Although Russia’s Defense Minister Sergei Shoigu had told Hagel last week that Moscow would not send troops into eastern Ukraine, “the reality is that they continue to build up their forces,” Hagel said.
“So they need to make sure they stay committed to what Minister Shoigu told me,” the Pentagon chief said at a joint news conference after meeting his British counterpart, Philip Hammond.
And in another worrying sign, the British minister said it was unclear whether the Russian defense minister carries real influence over decision-making in Moscow, given President Vladimir Putin’s dominant role.
|Ukrainian soldiers transport their tanks from their base in Perevalnoe, outside Simferopol, Crimea, Wednesday. (AP-Yonhap)|
“All the evidence suggests that the Russian agenda is being very much run by President Putin personally,” Hammond said.
“And other Russian players, including Minister Shoigu, may express views, but it’s a moot point, and we cannot know, we do not know to what extent all of those people are really inside the inner circle in which President Putin is planning this exercise,” Hammond said.
There are now more than 20,000 Russian troops, including airborne units, fighter aircraft and armored vehicles, deployed near the Ukrainian border, providing ample firepower to seize the eastern region if Moscow chose to, according to U.S. defense officials.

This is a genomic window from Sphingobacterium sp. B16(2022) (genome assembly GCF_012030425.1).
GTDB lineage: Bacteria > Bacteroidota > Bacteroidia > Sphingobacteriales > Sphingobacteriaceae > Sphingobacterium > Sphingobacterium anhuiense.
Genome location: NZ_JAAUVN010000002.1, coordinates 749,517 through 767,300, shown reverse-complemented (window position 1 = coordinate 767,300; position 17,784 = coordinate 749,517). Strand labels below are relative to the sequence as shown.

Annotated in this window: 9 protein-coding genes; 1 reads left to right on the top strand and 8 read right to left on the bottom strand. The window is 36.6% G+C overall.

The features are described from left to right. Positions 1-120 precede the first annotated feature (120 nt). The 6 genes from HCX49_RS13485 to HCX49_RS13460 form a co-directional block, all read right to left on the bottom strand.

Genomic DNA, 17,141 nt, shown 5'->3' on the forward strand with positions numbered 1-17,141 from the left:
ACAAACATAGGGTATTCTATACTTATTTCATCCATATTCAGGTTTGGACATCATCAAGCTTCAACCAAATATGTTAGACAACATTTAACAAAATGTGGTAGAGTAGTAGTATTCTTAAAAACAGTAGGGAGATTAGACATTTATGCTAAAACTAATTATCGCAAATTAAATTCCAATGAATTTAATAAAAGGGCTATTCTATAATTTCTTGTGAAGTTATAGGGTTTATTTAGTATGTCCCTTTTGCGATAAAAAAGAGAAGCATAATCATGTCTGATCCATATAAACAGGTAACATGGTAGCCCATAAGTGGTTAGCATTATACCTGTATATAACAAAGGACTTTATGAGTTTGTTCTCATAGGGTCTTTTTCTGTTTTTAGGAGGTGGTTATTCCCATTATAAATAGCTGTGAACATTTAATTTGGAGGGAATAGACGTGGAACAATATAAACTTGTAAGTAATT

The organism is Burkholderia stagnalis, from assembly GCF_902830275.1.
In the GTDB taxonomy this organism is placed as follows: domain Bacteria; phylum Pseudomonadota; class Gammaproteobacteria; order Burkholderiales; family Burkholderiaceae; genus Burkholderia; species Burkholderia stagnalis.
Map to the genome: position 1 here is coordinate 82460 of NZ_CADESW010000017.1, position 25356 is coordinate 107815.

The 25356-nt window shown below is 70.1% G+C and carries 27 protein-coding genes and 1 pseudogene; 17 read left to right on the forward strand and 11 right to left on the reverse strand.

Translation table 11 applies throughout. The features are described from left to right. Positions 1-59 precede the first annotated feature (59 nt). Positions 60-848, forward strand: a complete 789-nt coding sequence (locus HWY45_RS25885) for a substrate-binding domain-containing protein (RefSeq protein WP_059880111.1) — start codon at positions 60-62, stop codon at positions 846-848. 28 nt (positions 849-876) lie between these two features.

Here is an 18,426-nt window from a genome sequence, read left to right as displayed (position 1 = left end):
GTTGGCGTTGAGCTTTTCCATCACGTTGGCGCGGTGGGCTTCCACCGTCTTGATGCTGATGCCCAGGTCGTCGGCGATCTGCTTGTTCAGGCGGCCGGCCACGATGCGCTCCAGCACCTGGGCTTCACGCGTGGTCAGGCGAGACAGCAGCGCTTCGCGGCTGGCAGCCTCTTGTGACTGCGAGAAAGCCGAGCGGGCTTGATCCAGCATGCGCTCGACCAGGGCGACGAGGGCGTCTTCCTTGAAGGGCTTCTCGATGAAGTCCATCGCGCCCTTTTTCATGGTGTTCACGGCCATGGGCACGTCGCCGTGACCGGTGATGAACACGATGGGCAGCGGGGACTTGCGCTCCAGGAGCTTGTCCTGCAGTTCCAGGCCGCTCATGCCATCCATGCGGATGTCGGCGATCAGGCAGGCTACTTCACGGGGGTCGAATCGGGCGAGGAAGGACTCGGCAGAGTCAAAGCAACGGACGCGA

Hammond said diplomatic and economic sanctions against Russia over its intervention in Ukraine‘s Crimean peninsula were designed to isolate Moscow over its “aggression” while discouraging any further incursions.
“We’ve set out our positions partly as a response to what has already happened, but also with a focus on the practical need to deter any further aggression,” he said.
Amid concerns among NATO states in Eastern Europe over Russia’s actions in Ukraine, Hammond vowed that the alliance was fully committed to defend the sovereignty of its members.
“And I have no doubt ― I don’t think any member of NATO has any doubt ― that all 28 members are prepared to come to the security interests, if that‘s what’s required, to defend the integrity and sovereignty of those member countries,” he said.
Asked about Ukraine’s request to Washington for weapons and other lethal and non-lethal assistance, Hagel said the U.S. administration had approved sending military rations to Kiev while other items were still under review.
“The president’s national security team is reviewing all of the other requests for assistance, particularly the non-lethal assistance to Ukraine,” Hagel said.
The crisis in Ukraine had given fresh meaning to the importance of the NATO alliance, the U.S. and British defense chiefs said, and underscored the need to keep up defense spending despite budget pressures.
“We both recognize that defense budgets come down as wars come to an end,” Hagel said.
“But we also recognize that there is a certain level of investment that any country must continue to make to protect its citizens and honor its security commitments.”